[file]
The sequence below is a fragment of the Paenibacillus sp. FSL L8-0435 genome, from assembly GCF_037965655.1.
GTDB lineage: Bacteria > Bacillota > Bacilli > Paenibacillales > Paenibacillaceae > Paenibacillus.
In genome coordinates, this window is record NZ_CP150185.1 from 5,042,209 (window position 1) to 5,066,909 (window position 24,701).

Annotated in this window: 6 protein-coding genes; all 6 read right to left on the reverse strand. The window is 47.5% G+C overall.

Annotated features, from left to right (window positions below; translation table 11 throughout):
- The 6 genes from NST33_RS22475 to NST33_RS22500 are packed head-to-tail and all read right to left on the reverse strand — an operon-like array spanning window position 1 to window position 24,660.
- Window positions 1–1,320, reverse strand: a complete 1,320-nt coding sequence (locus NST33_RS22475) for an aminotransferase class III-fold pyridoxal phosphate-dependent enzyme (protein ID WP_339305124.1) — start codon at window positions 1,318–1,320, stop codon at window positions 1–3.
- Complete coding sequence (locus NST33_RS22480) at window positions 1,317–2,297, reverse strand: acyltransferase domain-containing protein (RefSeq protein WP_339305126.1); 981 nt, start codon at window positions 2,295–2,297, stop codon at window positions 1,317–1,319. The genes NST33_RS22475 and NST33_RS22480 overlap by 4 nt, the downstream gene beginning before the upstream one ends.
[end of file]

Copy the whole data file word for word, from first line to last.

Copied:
The sequence below is a fragment of the Paenibacillus sp. FSL L8-0435 genome, from assembly GCF_037965655.1.
GTDB lineage: Bacteria > Bacillota > Bacilli > Paenibacillales > Paenibacillaceae > Paenibacillus.
In genome coordinates, this window is record NZ_CP150185.1 from 5,042,209 (window position 1) to 5,066,909 (window position 24,701).

Annotated in this window: 6 protein-coding genes; all 6 read right to left on the reverse strand. The window is 47.5% G+C overall.

Annotated features, from left to right (window positions below; translation table 11 throughout):
- The 6 genes from NST33_RS22475 to NST33_RS22500 are packed head-to-tail and all read right to left on the reverse strand — an operon-like array spanning window position 1 to window position 24,660.
- Window positions 1–1,320, reverse strand: a complete 1,320-nt coding sequence (locus NST33_RS22475) for an aminotransferase class III-fold pyridoxal phosphate-dependent enzyme (protein ID WP_339305124.1) — start codon at window positions 1,318–1,320, stop codon at window positions 1–3.
- Complete coding sequence (locus NST33_RS22480) at window positions 1,317–2,297, reverse strand: acyltransferase domain-containing protein (RefSeq protein WP_339305126.1); 981 nt, start codon at window positions 2,295–2,297, stop codon at window positions 1,317–1,319. The genes NST33_RS22475 and NST33_RS22480 overlap by 4 nt, the downstream gene beginning before the upstream one ends.